Close to 5,000 Christians marched through the streets in India's Jharkhand state on Monday in protest against the jailing of six believers last week who were accused of trying to bribe villagers with money and convert them to the faith.
"We wanted them to be released because they are innocent people who gathered for a prayer," said Gladson Dungdung, a Catholic leader, one of the organizers of the silent protest, according to Ucanews.com.
The arrested Christians are reportedly six Pentecostals from Tukupani village in Simdega district, who last week were denied bail. They were arrested after a village chief accused them of offering money to indigenous people to become Christians.
Dungdung said that the bail for the five men and one woman was denied "seemingly under pressure from higher ups."
He added that they will be appealing to a higher court, however.
Bishop Vincent Barwa of Simdega warned that an "atmosphere of suspicion" has been created after controversial anti-conversion laws were passed in August by the state's pro-Hindu government, which blocks conversion through force or allurement or fraudulent means.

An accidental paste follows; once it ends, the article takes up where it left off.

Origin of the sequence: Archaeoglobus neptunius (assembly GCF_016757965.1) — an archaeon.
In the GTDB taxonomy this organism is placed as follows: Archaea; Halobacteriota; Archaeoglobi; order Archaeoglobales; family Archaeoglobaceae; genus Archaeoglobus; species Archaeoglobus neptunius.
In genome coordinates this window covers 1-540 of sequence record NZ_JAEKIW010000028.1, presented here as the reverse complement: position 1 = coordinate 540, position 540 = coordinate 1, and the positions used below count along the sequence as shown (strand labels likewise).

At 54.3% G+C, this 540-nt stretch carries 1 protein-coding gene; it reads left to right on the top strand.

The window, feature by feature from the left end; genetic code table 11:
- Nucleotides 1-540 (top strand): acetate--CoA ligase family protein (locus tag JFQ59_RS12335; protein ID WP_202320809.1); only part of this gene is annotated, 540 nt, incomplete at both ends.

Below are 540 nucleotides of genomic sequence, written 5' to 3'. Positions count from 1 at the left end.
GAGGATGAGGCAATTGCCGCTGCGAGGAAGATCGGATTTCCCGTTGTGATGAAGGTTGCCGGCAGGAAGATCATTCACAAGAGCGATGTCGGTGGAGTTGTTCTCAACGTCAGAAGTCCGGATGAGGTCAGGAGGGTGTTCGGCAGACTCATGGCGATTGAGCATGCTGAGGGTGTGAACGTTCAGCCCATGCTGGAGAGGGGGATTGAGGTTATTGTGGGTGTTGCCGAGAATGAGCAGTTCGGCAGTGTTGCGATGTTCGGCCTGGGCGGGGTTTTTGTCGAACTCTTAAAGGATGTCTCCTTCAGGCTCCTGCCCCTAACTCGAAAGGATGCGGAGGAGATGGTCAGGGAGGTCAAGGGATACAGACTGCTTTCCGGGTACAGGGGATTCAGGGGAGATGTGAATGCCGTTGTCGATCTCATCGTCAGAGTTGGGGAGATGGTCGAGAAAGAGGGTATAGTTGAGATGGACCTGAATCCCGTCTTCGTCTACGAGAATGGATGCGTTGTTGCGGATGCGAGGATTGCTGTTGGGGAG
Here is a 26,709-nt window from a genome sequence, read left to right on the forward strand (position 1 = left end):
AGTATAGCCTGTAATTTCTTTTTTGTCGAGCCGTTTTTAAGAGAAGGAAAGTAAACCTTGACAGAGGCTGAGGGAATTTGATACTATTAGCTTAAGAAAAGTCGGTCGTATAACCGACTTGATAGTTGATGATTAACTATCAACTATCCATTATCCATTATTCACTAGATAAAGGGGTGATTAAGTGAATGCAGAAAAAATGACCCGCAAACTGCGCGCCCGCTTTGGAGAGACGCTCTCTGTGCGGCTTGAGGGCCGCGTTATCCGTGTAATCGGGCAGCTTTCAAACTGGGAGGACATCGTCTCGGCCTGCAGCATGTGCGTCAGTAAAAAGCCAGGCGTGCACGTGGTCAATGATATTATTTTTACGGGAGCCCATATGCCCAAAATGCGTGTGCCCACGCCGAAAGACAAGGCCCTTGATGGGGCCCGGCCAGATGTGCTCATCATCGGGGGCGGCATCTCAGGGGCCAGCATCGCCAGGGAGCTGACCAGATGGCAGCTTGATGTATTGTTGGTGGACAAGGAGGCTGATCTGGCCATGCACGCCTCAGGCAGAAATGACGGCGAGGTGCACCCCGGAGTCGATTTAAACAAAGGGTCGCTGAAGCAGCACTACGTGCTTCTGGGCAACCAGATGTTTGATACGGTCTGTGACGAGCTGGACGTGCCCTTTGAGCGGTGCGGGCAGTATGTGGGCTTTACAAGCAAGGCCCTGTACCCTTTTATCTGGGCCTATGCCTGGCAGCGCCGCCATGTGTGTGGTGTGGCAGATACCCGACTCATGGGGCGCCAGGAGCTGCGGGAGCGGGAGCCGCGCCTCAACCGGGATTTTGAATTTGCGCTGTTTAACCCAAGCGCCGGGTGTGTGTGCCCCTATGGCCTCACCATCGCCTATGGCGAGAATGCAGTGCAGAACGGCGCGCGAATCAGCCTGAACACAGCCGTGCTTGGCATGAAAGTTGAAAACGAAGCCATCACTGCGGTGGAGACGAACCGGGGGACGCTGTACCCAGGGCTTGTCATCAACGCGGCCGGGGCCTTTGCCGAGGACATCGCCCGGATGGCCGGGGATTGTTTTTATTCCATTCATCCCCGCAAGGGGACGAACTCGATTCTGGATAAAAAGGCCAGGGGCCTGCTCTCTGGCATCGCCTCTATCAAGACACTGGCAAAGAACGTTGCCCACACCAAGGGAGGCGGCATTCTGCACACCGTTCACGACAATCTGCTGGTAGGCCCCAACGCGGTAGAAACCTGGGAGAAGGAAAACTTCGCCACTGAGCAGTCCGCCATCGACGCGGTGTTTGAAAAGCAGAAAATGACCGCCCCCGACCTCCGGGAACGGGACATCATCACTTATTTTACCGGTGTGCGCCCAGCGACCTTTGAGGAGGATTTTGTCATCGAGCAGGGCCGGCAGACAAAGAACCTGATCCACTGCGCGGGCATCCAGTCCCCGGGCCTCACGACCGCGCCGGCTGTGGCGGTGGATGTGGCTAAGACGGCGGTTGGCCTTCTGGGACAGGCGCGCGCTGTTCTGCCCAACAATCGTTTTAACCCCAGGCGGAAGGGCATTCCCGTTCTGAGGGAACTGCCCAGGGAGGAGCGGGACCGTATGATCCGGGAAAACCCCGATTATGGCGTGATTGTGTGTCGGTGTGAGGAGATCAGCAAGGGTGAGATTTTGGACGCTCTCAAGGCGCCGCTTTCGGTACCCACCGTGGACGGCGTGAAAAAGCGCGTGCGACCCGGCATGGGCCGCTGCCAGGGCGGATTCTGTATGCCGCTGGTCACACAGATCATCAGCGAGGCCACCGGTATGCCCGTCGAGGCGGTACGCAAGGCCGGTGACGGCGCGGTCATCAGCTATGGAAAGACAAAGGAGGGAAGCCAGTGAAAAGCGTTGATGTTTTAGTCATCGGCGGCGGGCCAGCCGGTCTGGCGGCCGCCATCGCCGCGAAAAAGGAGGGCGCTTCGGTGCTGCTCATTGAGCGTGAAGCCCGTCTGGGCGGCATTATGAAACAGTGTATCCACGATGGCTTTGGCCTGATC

Dungdung said the arrests send a "clear message that the new anti-conversion law will be used as a tool to check the activities of some people and groups. Christians will have a tough time ahead."
Another six Christians were arrested back in May for taking 72 children to a Vacation Bible School camp in Madhya Pradesh state, and were charged with kidnapping and forcible conversions after police refused to recognize the children as Christians.
A 15-year-old boy was also held in a juvenile detention center for nearly a month for his involvement in the alleged kidnapping.
The boy revealed that the children had permission from their Christian parents to go to the Bible camp program.
"I told the police I am a Christian by birth, and we are going to attend the VBS, but they did not listen to me and took us to the police station," he said at the time.
"Children as young as 6 were also in police custody, but when their parents came, the police handed them over to the parents. I was produced in court a day later, and from there was sent to a juvenile detention home," he added.
Police Superintendent Krishnaveni Desavatu claimed that the children's parents had not followed the proper procedures in announcing their change to the Christian religion, which means that by law they have to be treated as Hindu tribals.
Attorney Anand Nagarkar said: "The charges were framed based on malice and suspicion, and on this basis there can be no conviction, but the police have been taking it slow to file the challan [charge sheet]. They are under pressure by the Bajrang Dal and RSS activists."